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Hip Mobility Exercises | Tips to Optimize Your Leg Days
Hip mobility exercises will help you in several ways.
I’m talking better squats, better movement, more muscle, and optimal leg days.
A lot of people only perform very light stretching before they work out.
On leg days, stretching can be the difference between a good workout and a bad one.
Typically, leg days are hindered by a couple things: bad form and terrible hip mobility.
One way to help with the bad form is by using our Dark Iron Fitness genuine leather weightlifting belt.
And, in this article, we will talk about working on the other problem — bad hip mobility.
Some of you may be reading this and think you don’t suffer from either of these problems, but I assure you, you may.
If you’ve plateaued in your squats, leg press, lunges, etc. then these issues could be the culprit.
Acknowledging this will only lead to better workouts in the future.
But, if you truly believe you aren’t suffering from these problems, then why not read on to simply optimize your already great mobility?
What do you lose?
Now, let’s first discuss why hip mobility is important and what it can affect.
Related: Why Do Squats Hurt My Lower Back?
Hip Mobility Exercises — Why is Mobility Important?
The Benefits of Having Proper Hip Mobility
If you have proper, healthy hip mobility, you’ll be able to do much more during your workouts.
This is especially true for leg day (obviously!).
Some of these benefits include a greater range of motion (ROM) and the ability to hit depth, as well as hold depth.
What does that mean, exactly?
Well, for exercises like squats, you’ll want to go parallel to the ground and be able to hold the squat.
You shouldn’t drop down and then use your momentum to bounce back up, you should use your strength to get up.
With better hip mobility, you’ll be able to squat ass-to-grass and easily push yourself (and the weight) back to your starting position.
Furthermore, exercises like running, jumping, lunging, and more sports–oriented workouts will benefit from healthy hip mobility.
Think of your hip mobility like the axle to your wheels, you need to keep them well lubricated and fully-functioning.
Related: Correct Posture for Squats
How Bad Hip Mobility Can Ruin Everything
On the other hand (or hip), having bad hip mobility can ruin a whole lot.
Your leg days, your overall workouts, your strength, and health, as well as your longevity as a properly walking citizen.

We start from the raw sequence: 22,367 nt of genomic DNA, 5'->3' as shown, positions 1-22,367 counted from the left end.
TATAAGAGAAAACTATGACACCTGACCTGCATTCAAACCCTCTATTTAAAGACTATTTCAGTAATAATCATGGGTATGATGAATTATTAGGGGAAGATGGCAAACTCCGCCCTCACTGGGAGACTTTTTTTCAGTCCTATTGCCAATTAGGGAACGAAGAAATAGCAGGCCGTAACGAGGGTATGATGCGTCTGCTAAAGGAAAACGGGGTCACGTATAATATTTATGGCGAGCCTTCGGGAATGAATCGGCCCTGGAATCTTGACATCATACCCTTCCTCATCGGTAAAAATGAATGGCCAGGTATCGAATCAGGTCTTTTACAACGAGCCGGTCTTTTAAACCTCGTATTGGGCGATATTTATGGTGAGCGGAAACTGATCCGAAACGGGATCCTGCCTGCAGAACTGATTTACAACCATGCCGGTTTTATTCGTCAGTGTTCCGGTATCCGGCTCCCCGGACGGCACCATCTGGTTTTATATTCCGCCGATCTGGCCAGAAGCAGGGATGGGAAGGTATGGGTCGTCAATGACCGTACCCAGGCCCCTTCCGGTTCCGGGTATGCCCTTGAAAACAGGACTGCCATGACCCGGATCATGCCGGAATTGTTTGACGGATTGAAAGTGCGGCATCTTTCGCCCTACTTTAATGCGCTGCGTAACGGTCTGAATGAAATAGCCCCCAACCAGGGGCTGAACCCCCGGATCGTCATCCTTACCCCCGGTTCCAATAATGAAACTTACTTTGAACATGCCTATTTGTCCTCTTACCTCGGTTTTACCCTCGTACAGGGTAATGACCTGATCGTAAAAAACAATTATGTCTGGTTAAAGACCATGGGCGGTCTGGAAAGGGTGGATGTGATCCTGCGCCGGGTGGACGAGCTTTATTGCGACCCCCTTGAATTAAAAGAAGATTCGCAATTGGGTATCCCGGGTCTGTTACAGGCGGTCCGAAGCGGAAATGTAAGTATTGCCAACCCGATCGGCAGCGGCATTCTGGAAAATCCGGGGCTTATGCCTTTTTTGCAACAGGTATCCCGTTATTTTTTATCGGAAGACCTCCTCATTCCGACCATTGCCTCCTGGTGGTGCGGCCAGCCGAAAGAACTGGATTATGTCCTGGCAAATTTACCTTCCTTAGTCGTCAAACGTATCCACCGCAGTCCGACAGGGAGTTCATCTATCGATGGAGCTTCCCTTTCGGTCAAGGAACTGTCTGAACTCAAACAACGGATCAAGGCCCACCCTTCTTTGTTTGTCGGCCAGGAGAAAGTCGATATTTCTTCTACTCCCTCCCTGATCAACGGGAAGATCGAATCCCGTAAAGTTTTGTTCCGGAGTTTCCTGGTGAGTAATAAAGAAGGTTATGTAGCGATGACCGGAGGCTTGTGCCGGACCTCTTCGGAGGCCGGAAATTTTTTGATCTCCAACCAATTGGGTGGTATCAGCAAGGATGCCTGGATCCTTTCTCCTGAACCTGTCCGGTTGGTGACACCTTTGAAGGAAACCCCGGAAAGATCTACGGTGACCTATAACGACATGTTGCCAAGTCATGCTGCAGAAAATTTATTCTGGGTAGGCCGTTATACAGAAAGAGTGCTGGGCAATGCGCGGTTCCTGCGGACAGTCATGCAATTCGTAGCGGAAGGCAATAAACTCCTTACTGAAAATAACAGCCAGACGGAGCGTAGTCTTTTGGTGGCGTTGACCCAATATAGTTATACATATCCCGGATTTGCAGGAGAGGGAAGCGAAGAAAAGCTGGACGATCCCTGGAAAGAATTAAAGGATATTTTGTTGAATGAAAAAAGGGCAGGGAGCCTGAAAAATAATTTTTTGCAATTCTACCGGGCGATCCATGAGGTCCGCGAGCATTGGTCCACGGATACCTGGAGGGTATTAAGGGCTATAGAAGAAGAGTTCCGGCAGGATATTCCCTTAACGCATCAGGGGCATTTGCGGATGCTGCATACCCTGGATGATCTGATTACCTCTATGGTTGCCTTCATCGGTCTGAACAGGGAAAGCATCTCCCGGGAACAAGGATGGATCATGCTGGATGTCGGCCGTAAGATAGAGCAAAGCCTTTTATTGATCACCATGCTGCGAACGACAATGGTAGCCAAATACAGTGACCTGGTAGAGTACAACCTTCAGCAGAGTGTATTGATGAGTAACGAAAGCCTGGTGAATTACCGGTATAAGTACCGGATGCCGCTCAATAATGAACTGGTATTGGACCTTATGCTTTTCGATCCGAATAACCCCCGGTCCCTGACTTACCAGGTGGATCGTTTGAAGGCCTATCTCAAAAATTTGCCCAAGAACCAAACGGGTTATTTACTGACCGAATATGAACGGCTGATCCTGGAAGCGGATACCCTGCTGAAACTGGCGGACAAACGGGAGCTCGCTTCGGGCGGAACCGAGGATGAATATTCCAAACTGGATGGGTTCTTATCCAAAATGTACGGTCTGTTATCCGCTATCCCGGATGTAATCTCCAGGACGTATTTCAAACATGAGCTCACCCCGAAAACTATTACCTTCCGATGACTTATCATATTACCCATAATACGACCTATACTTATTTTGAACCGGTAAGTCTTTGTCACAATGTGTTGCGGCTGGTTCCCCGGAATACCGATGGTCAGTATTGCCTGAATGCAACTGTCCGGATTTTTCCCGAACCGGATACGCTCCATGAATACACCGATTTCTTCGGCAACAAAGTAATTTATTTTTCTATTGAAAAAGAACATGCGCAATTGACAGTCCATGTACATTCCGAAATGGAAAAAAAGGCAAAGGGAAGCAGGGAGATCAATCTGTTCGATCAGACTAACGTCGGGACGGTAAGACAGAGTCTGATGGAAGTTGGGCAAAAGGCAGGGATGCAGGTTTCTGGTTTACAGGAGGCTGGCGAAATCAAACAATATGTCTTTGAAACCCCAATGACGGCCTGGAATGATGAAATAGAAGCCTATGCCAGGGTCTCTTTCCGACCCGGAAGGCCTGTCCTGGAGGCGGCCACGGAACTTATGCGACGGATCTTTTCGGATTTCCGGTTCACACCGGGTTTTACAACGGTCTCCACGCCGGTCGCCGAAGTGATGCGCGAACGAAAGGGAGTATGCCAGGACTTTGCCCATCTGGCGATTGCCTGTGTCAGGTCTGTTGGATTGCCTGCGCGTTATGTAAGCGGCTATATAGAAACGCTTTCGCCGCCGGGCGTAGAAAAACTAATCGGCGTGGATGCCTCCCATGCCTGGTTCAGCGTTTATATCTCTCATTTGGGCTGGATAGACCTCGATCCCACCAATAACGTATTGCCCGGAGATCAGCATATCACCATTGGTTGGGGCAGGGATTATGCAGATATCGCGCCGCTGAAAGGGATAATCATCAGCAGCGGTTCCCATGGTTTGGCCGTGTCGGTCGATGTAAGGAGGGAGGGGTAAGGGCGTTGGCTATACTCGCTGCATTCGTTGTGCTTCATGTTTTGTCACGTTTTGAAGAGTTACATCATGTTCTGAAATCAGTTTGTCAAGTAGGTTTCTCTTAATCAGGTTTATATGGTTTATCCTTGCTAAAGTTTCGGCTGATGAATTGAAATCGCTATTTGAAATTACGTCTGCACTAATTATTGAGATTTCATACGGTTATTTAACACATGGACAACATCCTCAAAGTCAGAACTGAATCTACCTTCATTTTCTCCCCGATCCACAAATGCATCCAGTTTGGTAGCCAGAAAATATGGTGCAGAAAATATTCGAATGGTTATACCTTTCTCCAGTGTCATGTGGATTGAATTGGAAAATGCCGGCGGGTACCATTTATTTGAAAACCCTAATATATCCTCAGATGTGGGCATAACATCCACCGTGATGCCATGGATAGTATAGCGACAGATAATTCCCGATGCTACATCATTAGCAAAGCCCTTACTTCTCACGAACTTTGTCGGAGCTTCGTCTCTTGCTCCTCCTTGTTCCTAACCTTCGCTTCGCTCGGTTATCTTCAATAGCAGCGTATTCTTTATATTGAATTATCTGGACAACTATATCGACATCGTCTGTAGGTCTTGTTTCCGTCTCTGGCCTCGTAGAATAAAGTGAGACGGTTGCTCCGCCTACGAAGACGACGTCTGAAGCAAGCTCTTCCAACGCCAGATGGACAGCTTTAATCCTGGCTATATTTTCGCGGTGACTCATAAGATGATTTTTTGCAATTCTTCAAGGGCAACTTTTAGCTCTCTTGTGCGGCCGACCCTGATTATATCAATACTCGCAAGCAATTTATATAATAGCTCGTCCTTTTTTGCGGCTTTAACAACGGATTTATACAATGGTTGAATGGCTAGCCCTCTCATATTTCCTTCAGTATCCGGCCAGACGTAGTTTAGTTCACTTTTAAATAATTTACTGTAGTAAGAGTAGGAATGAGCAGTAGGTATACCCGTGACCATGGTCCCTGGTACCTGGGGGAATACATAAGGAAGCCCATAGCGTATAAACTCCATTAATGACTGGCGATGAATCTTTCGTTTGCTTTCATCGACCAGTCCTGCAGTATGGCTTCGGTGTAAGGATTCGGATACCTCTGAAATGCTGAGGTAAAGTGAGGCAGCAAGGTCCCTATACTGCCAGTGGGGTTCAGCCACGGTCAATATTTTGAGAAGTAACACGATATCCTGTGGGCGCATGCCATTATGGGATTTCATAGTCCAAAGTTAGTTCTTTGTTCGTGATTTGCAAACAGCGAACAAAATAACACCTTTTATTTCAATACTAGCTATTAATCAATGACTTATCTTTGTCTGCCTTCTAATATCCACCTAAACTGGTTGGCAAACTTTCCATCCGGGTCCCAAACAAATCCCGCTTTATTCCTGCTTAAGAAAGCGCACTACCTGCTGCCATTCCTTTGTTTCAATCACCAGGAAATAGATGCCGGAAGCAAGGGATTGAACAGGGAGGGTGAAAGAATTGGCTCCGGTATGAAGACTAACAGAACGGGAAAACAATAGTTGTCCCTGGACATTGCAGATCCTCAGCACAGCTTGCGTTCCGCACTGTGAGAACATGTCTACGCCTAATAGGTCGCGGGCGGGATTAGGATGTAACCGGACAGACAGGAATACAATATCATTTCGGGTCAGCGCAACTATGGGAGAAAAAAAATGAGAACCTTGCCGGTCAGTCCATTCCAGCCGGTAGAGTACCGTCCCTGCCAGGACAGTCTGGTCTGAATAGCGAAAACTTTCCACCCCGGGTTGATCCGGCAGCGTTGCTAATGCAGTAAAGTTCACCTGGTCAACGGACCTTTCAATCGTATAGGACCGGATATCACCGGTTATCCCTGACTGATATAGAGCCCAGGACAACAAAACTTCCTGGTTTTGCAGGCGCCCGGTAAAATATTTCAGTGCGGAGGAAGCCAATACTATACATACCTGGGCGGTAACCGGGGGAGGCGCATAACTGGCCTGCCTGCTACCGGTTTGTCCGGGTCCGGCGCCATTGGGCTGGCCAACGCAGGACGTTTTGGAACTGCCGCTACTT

Think about it, ♪ your hip bone’s connected to your… leg bone, your leg bone’s connected to your…♪ just kidding.
But, really, your hips are the core mechanism of your movement.
There’s nothing dumber than relying on your legs to harness your mobility when your hips generate a ton of your power.
Don’t become a victim to weak hips that make you buckle from lifting weight, or from old age!
You ever wonder why so many older people injury, break or dislocate their hips?
It all makes sense, doesn’t it?
Keep your hips strong, keep your mobility good, and use those features to help you in the gym.
Who Should Be Doing Hip Mobility Exercises?
The Case for Beginners Doing Hip Mobility Exercises
Well, with almost everything, the earlier you start, the better you’ll be.
Practicing hip mobility exercises and focusing on strengthening your hips is smart as a beginner.
In a sense, when you are learning and practicing form, you are building your foundation.
Strengthening your hips and gaining mobility are both a part of your foundation.
Outside of specific exercises, this also builds the case for doing proper stretching — especially on leg day.
With deep stretching, you can help release any muscle tightness and gain flexibility in your hips.
Doing so will allow your mobility to increase exponentially.
As a beginner, you’ll want to do these things straight away, as it’ll only get harder to start when you get older.
You may get more experienced in your lifting, but if your mobility doesn’t progress, you’ll hit a wall — fast!
Related: Tip: Squat Without Hip Pain
A Call to Action for the Elderly to Perform Hip Mobility Exercises
Now, as I claim above, starting as a beginner is always better.